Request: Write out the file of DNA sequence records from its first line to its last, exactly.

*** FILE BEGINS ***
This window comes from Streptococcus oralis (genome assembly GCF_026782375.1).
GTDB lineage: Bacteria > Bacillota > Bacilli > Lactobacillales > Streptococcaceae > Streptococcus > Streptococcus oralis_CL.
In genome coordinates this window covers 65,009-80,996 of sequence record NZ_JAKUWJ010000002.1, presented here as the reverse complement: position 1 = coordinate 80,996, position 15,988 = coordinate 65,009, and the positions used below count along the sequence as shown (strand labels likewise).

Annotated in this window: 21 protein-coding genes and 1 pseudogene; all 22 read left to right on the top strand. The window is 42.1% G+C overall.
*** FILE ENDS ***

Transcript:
This window comes from Streptococcus oralis (genome assembly GCF_026782375.1).
GTDB lineage: Bacteria > Bacillota > Bacilli > Lactobacillales > Streptococcaceae > Streptococcus > Streptococcus oralis_CL.
In genome coordinates this window covers 65,009-80,996 of sequence record NZ_JAKUWJ010000002.1, presented here as the reverse complement: position 1 = coordinate 80,996, position 15,988 = coordinate 65,009, and the positions used below count along the sequence as shown (strand labels likewise).

Annotated in this window: 21 protein-coding genes and 1 pseudogene; all 22 read left to right on the top strand. The window is 42.1% G+C overall.